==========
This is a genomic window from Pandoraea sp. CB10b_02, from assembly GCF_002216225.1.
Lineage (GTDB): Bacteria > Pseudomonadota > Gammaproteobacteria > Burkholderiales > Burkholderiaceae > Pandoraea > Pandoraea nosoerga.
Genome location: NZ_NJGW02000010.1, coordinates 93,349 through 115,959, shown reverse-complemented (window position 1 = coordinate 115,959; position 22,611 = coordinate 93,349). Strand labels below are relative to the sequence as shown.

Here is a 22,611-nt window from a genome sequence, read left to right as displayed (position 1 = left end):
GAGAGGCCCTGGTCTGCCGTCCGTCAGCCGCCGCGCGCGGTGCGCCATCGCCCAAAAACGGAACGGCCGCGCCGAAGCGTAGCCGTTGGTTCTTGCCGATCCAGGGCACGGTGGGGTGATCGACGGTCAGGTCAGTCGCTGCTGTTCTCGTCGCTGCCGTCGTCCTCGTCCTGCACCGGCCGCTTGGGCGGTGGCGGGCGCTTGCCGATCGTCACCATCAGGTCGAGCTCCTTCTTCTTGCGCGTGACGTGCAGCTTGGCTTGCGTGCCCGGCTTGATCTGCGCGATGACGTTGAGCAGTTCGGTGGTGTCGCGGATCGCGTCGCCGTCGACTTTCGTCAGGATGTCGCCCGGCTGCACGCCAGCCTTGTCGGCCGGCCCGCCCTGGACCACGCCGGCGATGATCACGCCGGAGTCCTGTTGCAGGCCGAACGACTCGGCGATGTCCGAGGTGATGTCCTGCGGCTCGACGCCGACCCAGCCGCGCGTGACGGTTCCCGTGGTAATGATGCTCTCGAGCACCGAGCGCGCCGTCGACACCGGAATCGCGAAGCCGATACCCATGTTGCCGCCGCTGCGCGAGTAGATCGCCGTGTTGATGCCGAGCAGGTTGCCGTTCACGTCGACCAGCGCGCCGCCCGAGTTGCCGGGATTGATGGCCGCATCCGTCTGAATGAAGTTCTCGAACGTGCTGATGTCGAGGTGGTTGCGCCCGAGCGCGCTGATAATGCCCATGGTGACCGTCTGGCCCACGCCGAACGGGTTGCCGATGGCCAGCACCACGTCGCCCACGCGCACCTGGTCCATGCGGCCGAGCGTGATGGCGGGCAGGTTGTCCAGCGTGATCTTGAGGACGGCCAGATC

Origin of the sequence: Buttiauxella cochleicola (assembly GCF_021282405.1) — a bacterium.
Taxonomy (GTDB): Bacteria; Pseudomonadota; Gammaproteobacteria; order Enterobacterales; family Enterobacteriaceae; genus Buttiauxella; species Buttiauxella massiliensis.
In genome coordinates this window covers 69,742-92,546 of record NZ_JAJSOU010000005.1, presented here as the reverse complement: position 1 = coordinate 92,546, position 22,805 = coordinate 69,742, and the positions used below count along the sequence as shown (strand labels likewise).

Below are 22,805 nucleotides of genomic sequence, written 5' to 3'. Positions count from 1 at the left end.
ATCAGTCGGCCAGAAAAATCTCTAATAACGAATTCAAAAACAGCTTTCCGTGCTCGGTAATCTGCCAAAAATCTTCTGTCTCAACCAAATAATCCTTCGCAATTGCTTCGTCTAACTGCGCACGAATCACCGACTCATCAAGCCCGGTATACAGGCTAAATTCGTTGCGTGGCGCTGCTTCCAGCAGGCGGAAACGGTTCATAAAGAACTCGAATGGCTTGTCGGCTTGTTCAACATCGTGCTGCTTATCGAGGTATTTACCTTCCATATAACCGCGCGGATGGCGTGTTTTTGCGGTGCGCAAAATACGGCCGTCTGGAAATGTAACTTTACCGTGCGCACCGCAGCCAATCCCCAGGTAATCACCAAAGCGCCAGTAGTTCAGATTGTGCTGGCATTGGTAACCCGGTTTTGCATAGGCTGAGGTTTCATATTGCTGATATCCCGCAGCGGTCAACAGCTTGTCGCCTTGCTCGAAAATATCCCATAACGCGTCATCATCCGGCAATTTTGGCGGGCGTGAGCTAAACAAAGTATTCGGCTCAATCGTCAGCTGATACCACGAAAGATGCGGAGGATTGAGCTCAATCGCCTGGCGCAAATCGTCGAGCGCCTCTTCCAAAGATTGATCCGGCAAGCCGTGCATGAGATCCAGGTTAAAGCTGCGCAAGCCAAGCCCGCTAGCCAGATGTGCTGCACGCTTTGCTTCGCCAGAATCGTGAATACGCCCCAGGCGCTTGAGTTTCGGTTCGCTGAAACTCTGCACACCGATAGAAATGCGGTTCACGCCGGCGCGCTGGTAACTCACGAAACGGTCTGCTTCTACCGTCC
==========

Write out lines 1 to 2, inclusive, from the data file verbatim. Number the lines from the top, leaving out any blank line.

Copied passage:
This is a genomic window from Pandoraea sp. CB10b_02, from assembly GCF_002216225.1.
Lineage (GTDB): Bacteria > Pseudomonadota > Gammaproteobacteria > Burkholderiales > Burkholderiaceae > Pandoraea > Pandoraea nosoerga.